Performance of elite bean germplasm in Southern African region in 1994-95
MetadataShow full item record
Chirwa, Rowland; Aggarwal, V.D. 1995. Performance of elite bean germplasm in Southern African region in 1994-95. In: Fourie, Deidré; Liebenberg, A.J.; Klerk, Martienette de; Swart, Alta (eds.). SADC Regional Bean Workshop (4, 1995, Potchefstroom, South Africa). Proceedings. Centro Internacional de Agricultura Tropical (CIAT), Network on Bean Research in Africa, Dar es Salaam, TZ. p. 96-104. (CIAT African workshop series no. 31)
Permanent link to cite or share this item: http://hdl.handle.net/10568/55864
Beans (Phaseolus vulgaris) are grown in several countries, representing different ecologies in the Southern African Region. Two regional trials, Southern African Regional Bean Evaluation Nursery (SARBEN) composed of germplasm lines and Southern African Regional Bean Yield Trial composed of finished varieties from different countries were circulated in the 1995-96 season to 8 countries in the region, Tanzania, Malawi, Zambia, Zimbabwe, Mozambique, Namibia, Swaziland and South Africa. Results are reported from all countries except Tanzania, Mozambique and Swaziland where data had not been received. The analyses showed that the location differences were considerably significant (p less than 0.01) in both SARBEN and SARBYT, which implied that breeders have to select genotypes for different ecologies. The ranking of varieties in SARBEN was so variable from one location to the other suggesting that there is considerable genotype by environment interaction. This was confirmed by the significant genotype by enviroment interaction (p less than O.01) in SARBYT. Among the top fifteen yielding lines in SARBEN, were CAL 143 which does well in Malawi and A 197 which is to be released in Zambia. In SARBYT the top yielding variety was Nandi (small seeded, carioca type) which is released in South Africa. It ranked top, in six of ten locations. Amongst the large seeded types, CAL 143, A 197, DRK 57 and KID 31 were in the group of top five varieties.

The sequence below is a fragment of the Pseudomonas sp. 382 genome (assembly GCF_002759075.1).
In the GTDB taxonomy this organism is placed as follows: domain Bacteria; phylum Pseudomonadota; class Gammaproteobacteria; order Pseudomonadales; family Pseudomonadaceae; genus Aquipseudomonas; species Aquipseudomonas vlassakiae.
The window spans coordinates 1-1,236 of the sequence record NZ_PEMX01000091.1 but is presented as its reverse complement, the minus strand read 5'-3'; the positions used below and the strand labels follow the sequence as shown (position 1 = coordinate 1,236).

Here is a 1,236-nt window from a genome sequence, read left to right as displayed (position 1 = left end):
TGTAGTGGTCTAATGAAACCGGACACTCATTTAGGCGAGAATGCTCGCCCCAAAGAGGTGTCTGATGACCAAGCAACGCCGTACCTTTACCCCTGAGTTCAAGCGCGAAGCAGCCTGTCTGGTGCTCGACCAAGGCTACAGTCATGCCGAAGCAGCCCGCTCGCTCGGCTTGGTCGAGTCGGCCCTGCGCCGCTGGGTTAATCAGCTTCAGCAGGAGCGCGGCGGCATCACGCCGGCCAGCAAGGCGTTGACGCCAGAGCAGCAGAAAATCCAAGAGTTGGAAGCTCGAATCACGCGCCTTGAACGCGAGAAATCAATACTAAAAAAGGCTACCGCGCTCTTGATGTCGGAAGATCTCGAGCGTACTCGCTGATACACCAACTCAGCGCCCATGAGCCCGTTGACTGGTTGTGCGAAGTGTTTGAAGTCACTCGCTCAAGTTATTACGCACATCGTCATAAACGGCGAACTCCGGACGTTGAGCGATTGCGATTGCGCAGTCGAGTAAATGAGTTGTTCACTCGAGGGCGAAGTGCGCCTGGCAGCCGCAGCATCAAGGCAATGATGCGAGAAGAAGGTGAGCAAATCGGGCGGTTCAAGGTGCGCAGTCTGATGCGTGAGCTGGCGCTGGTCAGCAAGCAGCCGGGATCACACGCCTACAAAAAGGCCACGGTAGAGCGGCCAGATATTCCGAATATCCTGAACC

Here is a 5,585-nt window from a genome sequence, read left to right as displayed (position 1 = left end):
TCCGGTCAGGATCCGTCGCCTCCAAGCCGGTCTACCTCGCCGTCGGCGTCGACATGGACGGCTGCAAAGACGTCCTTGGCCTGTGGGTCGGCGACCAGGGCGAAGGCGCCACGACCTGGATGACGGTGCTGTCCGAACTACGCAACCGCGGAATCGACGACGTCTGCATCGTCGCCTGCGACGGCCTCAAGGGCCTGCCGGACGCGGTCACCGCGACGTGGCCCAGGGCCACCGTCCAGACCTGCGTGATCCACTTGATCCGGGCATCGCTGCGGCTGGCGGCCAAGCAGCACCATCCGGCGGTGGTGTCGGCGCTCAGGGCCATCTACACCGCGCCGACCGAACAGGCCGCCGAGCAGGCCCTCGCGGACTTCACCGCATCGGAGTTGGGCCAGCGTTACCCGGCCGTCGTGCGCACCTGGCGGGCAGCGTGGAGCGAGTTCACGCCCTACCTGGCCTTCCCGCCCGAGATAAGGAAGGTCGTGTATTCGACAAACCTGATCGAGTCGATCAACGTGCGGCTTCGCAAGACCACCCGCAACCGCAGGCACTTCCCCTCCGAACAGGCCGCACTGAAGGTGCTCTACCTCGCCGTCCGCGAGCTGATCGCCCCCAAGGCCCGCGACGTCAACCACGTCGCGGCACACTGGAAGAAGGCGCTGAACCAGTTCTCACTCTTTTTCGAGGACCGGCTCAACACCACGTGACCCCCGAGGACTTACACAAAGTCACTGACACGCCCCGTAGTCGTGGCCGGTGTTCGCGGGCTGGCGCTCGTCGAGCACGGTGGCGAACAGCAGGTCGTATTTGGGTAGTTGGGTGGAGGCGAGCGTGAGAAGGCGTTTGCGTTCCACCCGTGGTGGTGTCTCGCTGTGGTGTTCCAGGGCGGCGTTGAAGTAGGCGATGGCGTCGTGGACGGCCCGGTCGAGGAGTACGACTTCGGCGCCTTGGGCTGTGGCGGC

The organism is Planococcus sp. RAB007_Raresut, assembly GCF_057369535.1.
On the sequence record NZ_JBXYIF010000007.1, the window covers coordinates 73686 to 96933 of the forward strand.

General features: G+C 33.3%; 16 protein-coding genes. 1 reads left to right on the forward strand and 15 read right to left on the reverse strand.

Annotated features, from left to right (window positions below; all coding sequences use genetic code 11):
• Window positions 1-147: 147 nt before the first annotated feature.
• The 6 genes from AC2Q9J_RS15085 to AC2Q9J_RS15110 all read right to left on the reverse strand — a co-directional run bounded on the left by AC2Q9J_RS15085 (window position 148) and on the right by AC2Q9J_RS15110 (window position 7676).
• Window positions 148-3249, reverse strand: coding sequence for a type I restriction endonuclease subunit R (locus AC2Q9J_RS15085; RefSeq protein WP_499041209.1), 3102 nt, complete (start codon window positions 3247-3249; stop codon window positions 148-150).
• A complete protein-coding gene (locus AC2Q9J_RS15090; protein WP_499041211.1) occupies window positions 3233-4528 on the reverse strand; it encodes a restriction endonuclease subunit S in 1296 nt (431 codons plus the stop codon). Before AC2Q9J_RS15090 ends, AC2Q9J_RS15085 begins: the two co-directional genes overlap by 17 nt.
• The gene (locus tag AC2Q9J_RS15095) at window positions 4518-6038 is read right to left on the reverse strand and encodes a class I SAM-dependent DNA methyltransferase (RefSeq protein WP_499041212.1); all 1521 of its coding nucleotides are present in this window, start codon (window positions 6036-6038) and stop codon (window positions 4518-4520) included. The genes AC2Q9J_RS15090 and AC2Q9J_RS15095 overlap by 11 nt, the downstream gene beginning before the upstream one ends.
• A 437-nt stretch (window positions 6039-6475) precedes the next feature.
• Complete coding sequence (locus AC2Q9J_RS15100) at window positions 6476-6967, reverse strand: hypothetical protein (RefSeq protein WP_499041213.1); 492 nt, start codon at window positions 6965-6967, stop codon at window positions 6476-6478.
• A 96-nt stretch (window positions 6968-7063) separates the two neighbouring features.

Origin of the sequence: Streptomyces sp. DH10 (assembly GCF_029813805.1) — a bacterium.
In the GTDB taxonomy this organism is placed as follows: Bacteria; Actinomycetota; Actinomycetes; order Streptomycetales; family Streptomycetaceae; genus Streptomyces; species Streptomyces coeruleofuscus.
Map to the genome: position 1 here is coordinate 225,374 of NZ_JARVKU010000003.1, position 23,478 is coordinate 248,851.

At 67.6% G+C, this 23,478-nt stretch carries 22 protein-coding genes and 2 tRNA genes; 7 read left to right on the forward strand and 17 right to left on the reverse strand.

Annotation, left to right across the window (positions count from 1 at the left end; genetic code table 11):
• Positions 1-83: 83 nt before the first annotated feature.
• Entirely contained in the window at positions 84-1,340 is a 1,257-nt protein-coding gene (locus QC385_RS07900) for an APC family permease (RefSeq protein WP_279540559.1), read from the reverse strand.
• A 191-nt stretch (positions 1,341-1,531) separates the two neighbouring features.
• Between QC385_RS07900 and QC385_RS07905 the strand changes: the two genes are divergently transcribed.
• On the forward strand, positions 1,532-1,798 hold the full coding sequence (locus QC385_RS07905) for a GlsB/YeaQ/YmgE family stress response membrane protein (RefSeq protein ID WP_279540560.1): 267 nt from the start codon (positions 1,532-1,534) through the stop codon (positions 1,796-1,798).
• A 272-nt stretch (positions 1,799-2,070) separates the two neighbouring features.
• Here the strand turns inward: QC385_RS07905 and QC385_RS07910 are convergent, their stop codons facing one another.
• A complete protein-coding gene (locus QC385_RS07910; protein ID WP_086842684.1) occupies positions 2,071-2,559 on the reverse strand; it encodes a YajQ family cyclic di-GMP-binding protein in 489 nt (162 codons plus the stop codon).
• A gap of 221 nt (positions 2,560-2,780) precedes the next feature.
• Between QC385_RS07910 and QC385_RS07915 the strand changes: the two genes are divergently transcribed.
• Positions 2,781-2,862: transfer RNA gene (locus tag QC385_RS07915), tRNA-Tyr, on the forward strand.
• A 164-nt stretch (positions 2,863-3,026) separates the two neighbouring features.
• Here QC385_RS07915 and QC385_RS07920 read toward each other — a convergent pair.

- CIAT Conference Papers